Electricity and our brightly lit modern world is not to blame for the rising tide of sleep deprivation, according to a new study published in the journal Scientific Reports.
Researchers from the University of Surrey, in collaboration with groups in South Africa, Brazil, Colombia and the USA, examined the sleeping patterns of people from two neighbouring communities in Mozambique – the small electrified urban town Milange and the non-electrified rural community Tengua.
It has previously been suggested that the post-industrial world is experiencing a sleep deprivation epidemic. Scientists have proposed that people who have electricity stay up later, but do not necessarily get up later to compensate.
Scientists have proposed that people who have electricity stay up later, but do not necessarily get up later to compensate.
The Surrey-led research team found that although the people in the town retired to bed on average one hour later, they did not sleep less than the people in the village without electricity, because they also rose one hour later in the morning.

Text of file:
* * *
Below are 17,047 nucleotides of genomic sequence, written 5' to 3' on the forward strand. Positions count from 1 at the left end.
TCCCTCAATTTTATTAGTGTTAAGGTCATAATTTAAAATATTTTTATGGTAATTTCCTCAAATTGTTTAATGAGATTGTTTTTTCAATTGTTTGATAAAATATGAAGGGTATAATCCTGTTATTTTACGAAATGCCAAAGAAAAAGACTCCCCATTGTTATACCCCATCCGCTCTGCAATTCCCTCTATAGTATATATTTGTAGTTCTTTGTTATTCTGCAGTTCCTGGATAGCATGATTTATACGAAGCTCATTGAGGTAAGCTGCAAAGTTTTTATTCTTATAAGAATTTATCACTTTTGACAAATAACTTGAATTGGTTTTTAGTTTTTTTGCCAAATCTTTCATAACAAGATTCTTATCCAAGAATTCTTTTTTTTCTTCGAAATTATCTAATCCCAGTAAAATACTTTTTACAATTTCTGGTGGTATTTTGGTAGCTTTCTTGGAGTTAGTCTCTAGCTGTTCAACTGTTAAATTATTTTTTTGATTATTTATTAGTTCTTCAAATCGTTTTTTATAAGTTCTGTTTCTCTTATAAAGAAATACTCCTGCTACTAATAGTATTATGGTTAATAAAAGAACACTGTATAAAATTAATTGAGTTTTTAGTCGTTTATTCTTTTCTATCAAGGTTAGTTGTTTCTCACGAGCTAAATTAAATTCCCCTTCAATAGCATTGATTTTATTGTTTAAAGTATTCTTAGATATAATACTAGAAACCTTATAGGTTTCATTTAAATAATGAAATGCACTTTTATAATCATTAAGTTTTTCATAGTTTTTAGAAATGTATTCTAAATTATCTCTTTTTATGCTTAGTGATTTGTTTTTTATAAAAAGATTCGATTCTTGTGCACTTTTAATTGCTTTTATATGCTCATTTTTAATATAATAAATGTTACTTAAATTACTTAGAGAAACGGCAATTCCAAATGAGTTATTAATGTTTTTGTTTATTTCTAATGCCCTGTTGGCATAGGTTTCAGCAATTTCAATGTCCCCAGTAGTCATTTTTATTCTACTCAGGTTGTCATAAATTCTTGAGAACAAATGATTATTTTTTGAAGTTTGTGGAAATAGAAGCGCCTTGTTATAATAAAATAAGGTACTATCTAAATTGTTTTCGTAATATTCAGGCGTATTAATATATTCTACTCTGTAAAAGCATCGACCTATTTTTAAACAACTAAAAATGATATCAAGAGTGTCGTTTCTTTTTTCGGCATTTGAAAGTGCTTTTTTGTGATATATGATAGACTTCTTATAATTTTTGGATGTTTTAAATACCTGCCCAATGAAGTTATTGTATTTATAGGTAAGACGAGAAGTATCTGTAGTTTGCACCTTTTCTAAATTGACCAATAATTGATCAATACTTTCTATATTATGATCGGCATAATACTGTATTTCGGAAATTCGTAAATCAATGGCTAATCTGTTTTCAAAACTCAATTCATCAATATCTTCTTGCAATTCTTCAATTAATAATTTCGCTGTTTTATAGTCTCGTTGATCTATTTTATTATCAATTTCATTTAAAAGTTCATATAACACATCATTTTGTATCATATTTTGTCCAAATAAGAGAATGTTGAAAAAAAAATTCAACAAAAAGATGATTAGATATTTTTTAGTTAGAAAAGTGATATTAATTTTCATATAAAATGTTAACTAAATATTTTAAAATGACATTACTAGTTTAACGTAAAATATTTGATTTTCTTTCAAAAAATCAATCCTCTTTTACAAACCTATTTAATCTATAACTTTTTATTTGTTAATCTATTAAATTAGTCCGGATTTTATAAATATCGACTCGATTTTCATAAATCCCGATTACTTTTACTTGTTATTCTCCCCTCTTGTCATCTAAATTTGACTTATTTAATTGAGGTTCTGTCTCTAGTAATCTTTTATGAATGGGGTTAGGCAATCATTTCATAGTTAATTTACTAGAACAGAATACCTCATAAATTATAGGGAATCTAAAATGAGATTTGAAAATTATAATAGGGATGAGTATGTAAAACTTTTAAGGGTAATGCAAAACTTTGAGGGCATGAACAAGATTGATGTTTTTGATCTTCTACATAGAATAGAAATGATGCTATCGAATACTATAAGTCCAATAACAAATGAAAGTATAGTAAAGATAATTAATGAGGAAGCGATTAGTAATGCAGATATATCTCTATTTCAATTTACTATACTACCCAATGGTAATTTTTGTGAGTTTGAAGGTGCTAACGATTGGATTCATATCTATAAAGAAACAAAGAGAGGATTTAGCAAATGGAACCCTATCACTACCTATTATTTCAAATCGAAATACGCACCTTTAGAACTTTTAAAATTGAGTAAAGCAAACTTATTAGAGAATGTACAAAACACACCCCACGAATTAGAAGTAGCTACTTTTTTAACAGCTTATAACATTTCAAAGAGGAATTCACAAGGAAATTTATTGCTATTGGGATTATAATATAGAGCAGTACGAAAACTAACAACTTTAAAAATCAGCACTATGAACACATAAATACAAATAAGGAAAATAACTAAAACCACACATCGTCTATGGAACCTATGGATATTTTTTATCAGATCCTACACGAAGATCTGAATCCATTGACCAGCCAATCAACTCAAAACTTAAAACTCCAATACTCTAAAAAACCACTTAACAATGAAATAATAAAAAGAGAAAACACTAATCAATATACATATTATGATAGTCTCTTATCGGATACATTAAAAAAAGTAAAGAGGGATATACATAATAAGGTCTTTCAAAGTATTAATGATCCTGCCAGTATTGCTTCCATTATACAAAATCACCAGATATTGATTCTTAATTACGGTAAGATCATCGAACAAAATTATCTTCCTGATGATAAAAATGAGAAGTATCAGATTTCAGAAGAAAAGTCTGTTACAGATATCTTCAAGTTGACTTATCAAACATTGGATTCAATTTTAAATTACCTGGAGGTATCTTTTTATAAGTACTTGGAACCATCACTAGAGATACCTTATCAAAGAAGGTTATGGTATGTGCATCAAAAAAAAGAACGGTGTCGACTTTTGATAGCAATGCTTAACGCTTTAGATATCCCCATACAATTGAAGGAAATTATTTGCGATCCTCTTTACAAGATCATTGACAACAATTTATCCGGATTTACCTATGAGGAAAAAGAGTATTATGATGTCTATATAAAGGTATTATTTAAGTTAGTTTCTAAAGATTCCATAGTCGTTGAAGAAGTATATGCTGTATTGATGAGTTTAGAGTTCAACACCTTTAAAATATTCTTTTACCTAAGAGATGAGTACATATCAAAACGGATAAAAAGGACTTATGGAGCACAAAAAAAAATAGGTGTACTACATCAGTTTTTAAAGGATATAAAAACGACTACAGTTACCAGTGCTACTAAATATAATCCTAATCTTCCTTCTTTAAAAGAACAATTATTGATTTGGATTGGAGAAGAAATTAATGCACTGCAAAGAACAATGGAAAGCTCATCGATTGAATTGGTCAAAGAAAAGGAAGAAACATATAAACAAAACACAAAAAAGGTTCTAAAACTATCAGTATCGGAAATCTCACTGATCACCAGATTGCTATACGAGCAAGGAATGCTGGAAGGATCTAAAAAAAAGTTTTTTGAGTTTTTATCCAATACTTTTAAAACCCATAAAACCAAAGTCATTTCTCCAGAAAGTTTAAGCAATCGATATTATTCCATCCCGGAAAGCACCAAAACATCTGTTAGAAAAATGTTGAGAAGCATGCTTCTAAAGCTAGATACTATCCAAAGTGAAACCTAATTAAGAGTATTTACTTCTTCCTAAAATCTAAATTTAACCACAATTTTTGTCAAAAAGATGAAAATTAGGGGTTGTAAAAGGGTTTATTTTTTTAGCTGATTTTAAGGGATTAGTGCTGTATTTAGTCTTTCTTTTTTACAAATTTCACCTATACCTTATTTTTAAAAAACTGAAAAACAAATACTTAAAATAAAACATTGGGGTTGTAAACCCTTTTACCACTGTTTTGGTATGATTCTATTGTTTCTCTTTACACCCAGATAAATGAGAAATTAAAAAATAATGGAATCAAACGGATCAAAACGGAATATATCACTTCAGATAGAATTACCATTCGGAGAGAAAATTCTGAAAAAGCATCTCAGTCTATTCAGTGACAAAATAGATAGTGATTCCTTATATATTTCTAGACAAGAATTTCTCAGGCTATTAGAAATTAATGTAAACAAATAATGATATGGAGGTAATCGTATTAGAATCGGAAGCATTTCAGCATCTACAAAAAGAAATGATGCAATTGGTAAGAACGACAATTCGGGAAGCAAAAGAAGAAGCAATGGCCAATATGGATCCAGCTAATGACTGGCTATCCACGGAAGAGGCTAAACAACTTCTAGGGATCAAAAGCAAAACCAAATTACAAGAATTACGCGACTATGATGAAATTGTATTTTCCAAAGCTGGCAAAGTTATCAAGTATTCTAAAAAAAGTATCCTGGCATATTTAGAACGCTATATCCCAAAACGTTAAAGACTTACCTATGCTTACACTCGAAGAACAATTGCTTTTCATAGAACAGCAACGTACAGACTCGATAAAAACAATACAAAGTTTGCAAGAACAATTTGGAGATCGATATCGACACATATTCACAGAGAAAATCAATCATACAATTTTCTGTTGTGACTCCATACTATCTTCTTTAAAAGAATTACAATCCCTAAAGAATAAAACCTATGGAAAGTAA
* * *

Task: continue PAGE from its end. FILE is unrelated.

The study was performed by Dr Andrew Beale, who spent more than two years living in Milange before he returned to the UK to work as a research fellow at the University of Surrey.
He said: “I noticed that the sleep-wake patterns of people around me were much earlier than I was used to from the UK. There is an intense debate going on right now on how our ancestors might have slept, and how this was changed by industrialisation. Looking at the effects of urbanisation on these communities is one way of helping us understand what happens.”
Professor Malcolm von Schantz from the University of Surrey, corresponding author, said: “What these findings indicate is that the delay in sleep timing that comes with access to electricity does not directly cause people to sleep less.
“In other words, if indeed people do sleep less in industrialised countries, we can’t just blame electrification. The step from delayed to shortened sleep seems to require more changes in behaviours.”
Associate Professor Laura Roden from the University of Cape Town, senior author on the study, added: “We will probably never know how our ancestors slept. But as urbanisation spreads across the globe, it is important to study how people’s sleeping habits change. After they’ve changed, it will be too late!”